Set in a future Netherlands, where the King has been sent packing and the government is controlled by a climate-change denying populist president, this is the story of Jákob Hemmelbahn, son of Hungarian refugees that fled the communist regime, but grew up in the Netherlands. As storm-induced floods wash away the lives and livelihoods of his outcast neighbours, he is dragged out of political apathy and turns to his keyboard to find a way to resist.
Listened to the audiobook with Van Dis himself. Well-read.
Adriaan van Dis is a living giant in Dutch Literature (with a capital L), and to be honest, I never yet liked anything he wrote.
To give you some context, Dutch literature is mostly about: (i) the Second World War; (ii) how colonising Indonesia made Dutch people Sad™; or (iii) sex. Preferably some weird amalgamation of the three, but honestly, mostly sex. If a Dutch literary novel features sex, it will be graphic, plastic, lust- rather than love-driven, will make all those involved Sad™, and will make you feel somewhat like a voyeur for reading it (or, alternatively, Sad™ yourself). Additionally, Dutch literature tends to deify the banality of day-to-day life, seeking endless depth and meaning in people doing really normal things.
With that out of the way, you can imagine none of the reviewers on this website are particularly partial to Dutch literature. Maybe you can also imagine that when Van Dis dropped a book titled ‘KliFi’, my brain short-circuited. I don’t like Van Dis. But there was no way I was not going to read that.
The book is nothing if not surprising. It is an actually quite well-constructed near-future sci-fi dystopia where the Netherlands has 40-degree Celsius summers, hurricanes hit the North Sea, and a populist pretend-intellectual is in charge, claiming climate change is not real, smashing abstract art in museums, and deporting non-ethnic Dutch people by the hundreds. In this bleak world, the main character, Jákob Hemmelbahn, a child of refugee parents, witnesses a flood that sweeps away a settlement of illegal residents in a river’s floodplains. The government’s response is to cover up the damage and deport the residents – and Jákob wants to act. Van Dis, being a writer himself, figures that this character’s urge to do something is best translated into … writing a book about it. So we follow along as Jákob sets to writing, struggling with his inner demons, balancing between telling the truth and his book passing the test of the censors.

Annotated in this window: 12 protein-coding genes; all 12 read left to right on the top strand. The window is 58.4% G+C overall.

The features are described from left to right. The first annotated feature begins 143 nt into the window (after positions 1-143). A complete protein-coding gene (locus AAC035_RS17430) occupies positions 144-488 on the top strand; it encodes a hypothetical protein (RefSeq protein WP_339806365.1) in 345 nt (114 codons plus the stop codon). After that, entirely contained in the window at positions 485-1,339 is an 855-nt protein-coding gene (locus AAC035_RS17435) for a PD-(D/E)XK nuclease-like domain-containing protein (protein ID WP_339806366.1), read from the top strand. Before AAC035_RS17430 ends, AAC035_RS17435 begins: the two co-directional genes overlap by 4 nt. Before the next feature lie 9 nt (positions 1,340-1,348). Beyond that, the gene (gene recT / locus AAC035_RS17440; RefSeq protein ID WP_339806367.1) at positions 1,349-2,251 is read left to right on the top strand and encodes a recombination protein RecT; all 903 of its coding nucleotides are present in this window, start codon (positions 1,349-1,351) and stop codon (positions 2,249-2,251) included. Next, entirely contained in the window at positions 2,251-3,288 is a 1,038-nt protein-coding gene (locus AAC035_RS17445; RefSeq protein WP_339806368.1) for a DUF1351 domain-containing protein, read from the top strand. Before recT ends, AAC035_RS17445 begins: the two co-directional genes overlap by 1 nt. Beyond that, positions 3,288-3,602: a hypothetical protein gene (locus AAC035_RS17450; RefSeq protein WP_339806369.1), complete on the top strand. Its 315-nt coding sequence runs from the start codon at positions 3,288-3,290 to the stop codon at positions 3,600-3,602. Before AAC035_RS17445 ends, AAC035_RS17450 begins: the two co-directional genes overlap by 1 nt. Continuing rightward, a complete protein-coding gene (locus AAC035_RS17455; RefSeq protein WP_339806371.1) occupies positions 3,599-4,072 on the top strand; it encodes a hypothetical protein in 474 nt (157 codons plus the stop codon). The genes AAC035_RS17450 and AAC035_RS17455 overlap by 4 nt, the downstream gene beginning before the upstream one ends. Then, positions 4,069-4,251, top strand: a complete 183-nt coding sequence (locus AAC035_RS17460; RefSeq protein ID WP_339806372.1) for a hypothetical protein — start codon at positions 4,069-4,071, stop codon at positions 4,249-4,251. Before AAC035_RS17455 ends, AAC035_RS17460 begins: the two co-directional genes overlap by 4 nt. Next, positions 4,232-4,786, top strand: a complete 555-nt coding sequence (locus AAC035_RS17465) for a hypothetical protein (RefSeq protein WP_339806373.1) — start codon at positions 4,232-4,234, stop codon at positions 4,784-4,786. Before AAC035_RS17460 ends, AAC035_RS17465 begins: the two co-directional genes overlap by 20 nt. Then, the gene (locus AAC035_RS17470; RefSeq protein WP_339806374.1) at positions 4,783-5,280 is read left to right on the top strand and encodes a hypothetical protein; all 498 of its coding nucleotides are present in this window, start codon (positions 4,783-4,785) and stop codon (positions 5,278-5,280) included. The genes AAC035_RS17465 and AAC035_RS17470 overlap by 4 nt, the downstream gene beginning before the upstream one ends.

The book shares some of the pitfalls of other Dutch literature – notably the completely unnecessary horniness of (and towards) its 84-year-old protagonist and the absolute worship of the supposedly ‘normal’ survivors of the flood. But if you can overlook those quirks, it is an interesting take on the cli-fi genre, a warning against apathy in the face of climate denial and populism, a vivid picture of a Netherlands-that-could-be, and a nicely manageable piece of well-constructed prose. It is not the Netherlands’ 1984, but I can imagine it becoming a staple of Dutch literature classes in the future.
It has only appeared it Dutch so far, but for our Dutch readers, it is an easy recommendation because it is only about 200 pages long – an easy way to venture a few careful steps out of our comfort zones, a way to get our more literary focussed friends and family to try a different genre, and an interesting conversation starter at worst.
When we started this website, I never would have thought we would end up reviewing a book by Adriaan van Dis in this genre. As Peter explained, he is a famous name in Dutch literature, and absolutely not one I would associate with either fantasy or science fiction. Perhaps that is why this book felt so strange to me: it has the tone of the Dutch classics that I remember having to read in high school, but it’s themes are those of today. Climate change, xenophobia, refugees and the rise of populism all take central stage. While this might sound like an interesting recipe for a book, sadly I found I did not love it. I did not hate it either, mainly because it is so short that by the time you grow tired of it, you’ve already finished it.
The main character Jákob is not particularly likable. He spends most of the book being very angry about everything that is happening, and yet somehow I never got the feeling that his outrage resulted from a place of true empathy towards the refugees. His ‘activism’ felt mostly like the equivalent of someone posting angry and self-righteous comments on Twitter. On the whole, there just were not enough elements that really pulled me into the book, and so I found it hard to care very deeply about what was happening. While the book brought up some really important issues, it did not deal with them in a way that felt particularly new or inspiring to me. However, for people who are fans of Adriaan van Dis but are less familiar with dystopian fiction, this book might be a good introduction to these themes.